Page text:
The Correct Use of the Sacraments

Luther wrote the 1520 treatise, On the Babylonian Captivity of the Church. In it, he directed his criticism against the sacrament doctrine of the Catholic Church. With the treatise's title, he wanted to indicate that the church had fallen into “Babylonian captivity” because of its errant sacrament doctrine.

When speaking of the significance or effect of the sacrament, Luther affirms that there is not a great difference between the sacraments of the Old and New Testaments. In both, first comes God's promise, then faith, which clings to the promise. After that follows the sign which supports and strengthens the faith. For that reason, Luther states that the sacraments are not “fulfilled by doing them, but by believing in them.” According to him, it cannot be true that “the power to justify dwells in them or that they would be signs effecting grace.” They are influential and “give grace surely and effectively when undoubting faith exists.”

According to Luther, the sacraments do not benefit unbelievers, even though they should put up no resistance to them. The lack of faith is the most detrimental and persistent obstruction to grace. “Christ says, 'He, who believes, and is baptized, shall be saved, but he, who does not believe, shall be condemned to perdition.' In this manner, He shows that faith is so essential with the sacraments, that it can save even without the sacrament. For that reason, He did not want to add, 'Who does not believe and is not baptized'” (On The Babylonian Captivity of the Church).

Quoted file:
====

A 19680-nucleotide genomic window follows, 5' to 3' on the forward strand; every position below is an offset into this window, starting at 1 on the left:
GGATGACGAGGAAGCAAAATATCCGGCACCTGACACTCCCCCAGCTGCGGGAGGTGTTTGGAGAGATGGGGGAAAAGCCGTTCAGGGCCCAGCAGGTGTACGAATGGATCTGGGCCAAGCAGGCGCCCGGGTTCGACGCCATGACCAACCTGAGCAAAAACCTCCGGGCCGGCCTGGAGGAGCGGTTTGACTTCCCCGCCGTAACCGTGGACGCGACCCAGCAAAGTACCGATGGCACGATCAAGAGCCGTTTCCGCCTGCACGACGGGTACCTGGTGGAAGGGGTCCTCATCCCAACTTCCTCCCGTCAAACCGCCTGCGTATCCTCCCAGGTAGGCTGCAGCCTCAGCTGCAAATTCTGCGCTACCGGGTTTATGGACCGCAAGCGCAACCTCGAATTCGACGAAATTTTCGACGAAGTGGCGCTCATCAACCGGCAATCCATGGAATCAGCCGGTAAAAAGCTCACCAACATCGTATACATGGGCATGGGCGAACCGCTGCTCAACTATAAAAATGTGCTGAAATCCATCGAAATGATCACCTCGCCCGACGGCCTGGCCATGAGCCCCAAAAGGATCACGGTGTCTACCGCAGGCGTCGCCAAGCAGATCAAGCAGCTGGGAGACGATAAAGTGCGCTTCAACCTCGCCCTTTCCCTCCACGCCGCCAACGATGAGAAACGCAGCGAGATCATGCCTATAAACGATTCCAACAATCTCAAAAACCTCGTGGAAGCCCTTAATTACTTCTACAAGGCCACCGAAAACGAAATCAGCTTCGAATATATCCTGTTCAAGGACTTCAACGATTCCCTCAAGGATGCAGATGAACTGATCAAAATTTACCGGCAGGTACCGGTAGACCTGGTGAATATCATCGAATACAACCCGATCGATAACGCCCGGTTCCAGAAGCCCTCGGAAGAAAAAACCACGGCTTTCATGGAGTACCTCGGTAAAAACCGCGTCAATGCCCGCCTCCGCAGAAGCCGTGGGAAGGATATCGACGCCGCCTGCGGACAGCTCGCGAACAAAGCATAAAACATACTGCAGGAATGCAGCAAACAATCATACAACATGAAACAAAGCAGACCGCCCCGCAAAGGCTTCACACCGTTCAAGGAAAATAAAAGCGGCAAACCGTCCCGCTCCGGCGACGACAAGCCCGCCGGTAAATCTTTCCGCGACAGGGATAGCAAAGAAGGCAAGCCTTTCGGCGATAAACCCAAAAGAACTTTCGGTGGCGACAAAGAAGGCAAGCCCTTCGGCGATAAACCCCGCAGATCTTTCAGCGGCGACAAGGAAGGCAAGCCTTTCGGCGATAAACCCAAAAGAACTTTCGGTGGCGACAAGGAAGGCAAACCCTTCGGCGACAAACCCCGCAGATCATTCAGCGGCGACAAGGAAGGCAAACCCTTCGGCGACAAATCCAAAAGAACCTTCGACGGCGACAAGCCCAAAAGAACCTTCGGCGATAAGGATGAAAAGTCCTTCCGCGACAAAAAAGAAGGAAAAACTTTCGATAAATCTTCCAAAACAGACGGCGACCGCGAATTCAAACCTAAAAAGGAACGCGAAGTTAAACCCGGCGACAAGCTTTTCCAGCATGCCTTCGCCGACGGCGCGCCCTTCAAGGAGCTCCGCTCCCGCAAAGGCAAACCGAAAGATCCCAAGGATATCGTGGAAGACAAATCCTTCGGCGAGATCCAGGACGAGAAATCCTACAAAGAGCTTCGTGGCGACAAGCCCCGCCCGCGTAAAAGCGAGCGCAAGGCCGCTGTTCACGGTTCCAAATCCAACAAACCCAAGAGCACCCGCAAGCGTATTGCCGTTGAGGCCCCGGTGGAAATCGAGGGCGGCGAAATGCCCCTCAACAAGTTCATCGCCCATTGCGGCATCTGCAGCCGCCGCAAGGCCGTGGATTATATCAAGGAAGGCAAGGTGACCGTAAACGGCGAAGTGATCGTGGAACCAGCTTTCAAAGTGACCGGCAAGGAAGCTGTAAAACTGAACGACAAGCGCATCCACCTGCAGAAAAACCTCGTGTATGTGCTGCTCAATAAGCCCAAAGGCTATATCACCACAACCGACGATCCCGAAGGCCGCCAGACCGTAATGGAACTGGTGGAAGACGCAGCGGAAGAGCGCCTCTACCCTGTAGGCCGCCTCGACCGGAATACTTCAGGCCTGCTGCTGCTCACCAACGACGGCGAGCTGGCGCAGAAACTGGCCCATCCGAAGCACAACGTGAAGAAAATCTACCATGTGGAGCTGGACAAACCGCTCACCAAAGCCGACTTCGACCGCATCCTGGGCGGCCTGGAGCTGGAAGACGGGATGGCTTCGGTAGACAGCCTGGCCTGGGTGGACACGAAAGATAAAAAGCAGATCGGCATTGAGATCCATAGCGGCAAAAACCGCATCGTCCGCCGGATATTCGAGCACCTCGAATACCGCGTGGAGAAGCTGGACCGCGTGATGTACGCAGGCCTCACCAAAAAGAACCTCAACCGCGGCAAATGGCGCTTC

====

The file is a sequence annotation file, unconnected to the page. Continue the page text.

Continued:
According to the Apology of the Augsburg Confession, it is most important to understand in what manner the sacraments are to be used. The idea is impossible “that we are justified by an outward worship service without the correct condition of heart, namely, faith. Paul rejects this and teaches that Abraham was not justified by circumcision, but rather that circumcision was a sign given as an expression of faith. We teach in the same way, that in the correct use of the sacraments there must also be faith in the promises associated with them. Faith receives what has been promised and specifically offered in the sacraments. This way of thinking is clear and completely sure.” (Apology of the Augsburg Confession XIII: 18-20 translated from the Finnish version).

However, there predominates that same understanding of the sacrament against which Luther fought in his treatise, “On The Babylonian Captivity of the Church.” Therefore, it is necessary for us to hold onto Luther's understanding, which is based on God's Word. According to it, the sacraments were not instituted for receiving faith but for strengthening faith. The correct use of the sacraments requires faith.

According to Jesus, living faith will move mountains and overcome the world. In spite of that, the believer does not feel personally strong. One's faith seems weak and doubts surround. Still, no one needs to think that the sacrament would not belong to him because of the weakness of his faith or because of doubts. It is precisely to the weak believer that it belongs. God wants to strengthen our faith through the sacrament and to show that His sure promises are in effect.